In simple terms, inversion therapy is a form of exercise, albeit one that’s quite gentle. To avoid making your back pain worse, it’s best to start off with a shallow angle (not more than 60 degrees) and use your inversion table every other day for a week or so to see how your body responds.
If all goes well, you can start using your inversion table every day.
There is no perfect time to use an inversion table, although it’s worth noting that, after a night’s sleep, your spine is already decompressed, and inversion may not be as beneficial as it would be later in the day.
If you find that inversion provides you with relief from back pain, it may be worth considering using your inversion table twice a day, such as midmorning and midafternoon. However, if your back pain keeps coming back or getting worse, more inversion is probably not the solution.
How Long Should You Use an Inversion Table?
Hanging upside down for extended periods may not be good for you and can even be fatal.
While blood flow initially increases, blood will soon start to pool in your head, which could cause serious problems, including eye injuries and stroke.
Most people should start off with 30-60 seconds and increase gradually after that. If you feel okay, you can then increase it to 2-3 minutes.
Over several months, you may be able to work up to using your inversion table for 10-20 minutes at a time.
However, if you want to “hang out” for longer, it’s worth using a shallower angle. Hanging completely upside is not comfortable as all your weight will be supported by your ankles.
A slanted inversion table will still decompress your spine, but your weight is spread and supported over a greater area, leading to a more comfortable inversion.
Ultimately, you need to listen to your body and respond accordingly. Also, if you are new to inversion therapy, you should avoid using your inversion table alone so that, if you get stuck, there is someone who can help you return to upright.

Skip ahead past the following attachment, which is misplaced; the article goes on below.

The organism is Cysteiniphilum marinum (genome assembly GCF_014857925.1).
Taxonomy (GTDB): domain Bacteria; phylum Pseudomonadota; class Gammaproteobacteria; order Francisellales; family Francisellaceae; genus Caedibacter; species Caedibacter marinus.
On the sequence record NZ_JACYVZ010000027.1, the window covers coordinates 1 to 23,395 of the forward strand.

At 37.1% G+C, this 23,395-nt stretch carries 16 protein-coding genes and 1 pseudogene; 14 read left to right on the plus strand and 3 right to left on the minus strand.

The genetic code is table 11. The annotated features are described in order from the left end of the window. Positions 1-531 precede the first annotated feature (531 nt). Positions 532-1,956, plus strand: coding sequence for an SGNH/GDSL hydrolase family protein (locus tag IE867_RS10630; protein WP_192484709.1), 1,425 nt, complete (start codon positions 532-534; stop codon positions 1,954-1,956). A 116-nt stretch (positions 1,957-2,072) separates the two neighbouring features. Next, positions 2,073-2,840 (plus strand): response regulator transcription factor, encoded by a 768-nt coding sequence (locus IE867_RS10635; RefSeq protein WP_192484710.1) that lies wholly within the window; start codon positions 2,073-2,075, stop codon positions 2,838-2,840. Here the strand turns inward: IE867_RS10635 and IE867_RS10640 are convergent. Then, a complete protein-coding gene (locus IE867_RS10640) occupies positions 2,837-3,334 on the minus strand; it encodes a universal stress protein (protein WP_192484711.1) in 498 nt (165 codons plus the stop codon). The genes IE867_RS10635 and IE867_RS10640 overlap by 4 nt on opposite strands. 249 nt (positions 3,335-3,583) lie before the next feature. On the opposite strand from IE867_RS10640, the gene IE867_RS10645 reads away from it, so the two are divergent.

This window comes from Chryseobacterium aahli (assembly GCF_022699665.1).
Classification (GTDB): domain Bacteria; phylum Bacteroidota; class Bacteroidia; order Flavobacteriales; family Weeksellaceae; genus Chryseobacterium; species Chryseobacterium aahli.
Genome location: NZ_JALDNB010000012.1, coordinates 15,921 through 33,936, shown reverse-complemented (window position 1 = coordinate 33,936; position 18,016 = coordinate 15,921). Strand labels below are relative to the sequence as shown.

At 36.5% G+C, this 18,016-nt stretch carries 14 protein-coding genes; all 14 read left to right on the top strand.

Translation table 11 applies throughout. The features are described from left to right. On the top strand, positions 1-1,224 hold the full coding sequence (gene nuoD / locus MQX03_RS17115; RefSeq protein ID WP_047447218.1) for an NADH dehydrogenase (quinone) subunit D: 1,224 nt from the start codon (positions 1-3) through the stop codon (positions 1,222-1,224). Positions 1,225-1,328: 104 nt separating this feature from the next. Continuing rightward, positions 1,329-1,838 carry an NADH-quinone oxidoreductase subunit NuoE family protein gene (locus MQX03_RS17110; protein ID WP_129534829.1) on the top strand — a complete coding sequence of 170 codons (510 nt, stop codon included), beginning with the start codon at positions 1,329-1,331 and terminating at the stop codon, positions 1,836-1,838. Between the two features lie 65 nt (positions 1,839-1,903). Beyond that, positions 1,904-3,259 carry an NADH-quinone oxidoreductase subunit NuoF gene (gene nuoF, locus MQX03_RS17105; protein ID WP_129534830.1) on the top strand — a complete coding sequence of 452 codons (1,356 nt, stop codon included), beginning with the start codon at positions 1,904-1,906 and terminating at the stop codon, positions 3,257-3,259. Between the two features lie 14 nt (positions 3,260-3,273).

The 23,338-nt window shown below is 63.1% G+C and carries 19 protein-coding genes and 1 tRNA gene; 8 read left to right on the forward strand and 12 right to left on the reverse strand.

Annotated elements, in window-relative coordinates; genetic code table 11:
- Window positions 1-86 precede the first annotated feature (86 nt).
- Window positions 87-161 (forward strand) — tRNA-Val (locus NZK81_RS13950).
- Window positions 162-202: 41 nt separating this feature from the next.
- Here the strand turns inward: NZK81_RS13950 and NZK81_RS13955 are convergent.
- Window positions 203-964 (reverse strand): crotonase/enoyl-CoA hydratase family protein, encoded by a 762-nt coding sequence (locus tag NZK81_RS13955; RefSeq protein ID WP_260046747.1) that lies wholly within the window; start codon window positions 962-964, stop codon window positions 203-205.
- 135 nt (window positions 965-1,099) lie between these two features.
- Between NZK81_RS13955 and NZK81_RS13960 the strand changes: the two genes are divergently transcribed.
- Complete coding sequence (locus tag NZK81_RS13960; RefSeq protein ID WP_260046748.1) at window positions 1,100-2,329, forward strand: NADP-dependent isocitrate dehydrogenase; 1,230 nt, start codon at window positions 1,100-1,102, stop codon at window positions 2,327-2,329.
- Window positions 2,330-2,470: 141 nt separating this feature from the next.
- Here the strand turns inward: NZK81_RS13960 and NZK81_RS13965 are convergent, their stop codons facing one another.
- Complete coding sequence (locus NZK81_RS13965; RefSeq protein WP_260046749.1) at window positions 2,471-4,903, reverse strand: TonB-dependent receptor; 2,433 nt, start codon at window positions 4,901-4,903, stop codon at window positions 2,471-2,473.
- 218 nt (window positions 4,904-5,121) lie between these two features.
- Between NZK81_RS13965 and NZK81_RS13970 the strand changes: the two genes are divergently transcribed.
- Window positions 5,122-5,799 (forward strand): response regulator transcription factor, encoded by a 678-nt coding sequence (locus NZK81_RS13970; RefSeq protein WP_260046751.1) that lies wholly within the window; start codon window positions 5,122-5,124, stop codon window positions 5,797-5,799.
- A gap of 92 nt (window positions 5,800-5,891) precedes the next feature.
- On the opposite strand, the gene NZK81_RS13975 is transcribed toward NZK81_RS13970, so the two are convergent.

Only use your inversion table on your own when you are completely familiar with how it works and are confident that you can re-right yourself unaided.
Back pain is very prevalent and affects four out of every five adults. In a lot of cases, the causes of back pain are the activities of modern living, such are long periods spent sitting, being overweight, and sedentarism. Eliminating or minimizing these behaviors often provides relief from back pain.
However, it’s not always possible to sit less or move more, and simply being under the weight of gravity all day long can cause back pain for some people. While you can’t escape gravity, you can temporarily reverse it, which may help alleviate some types of back pain.
Inversion tables are popular, and studies suggest that they can provide relief from back pain. They’re easy to use, and there are inversion tables designed specifically for home use.
Operating an inversion table is straightforward, and they are mostly safe to use. However, if you are new to inversion therapy, you should start off with a shallow angle for just a minute or two, increasing both the gradient and duration gradually as you get used to hanging upside down. Like any exercise, doing too much too soon could cause problems and even make your back pain worse.
Not all types of back pain can be treated with inversion therapy, so speak to your doctor before buying an inversion table.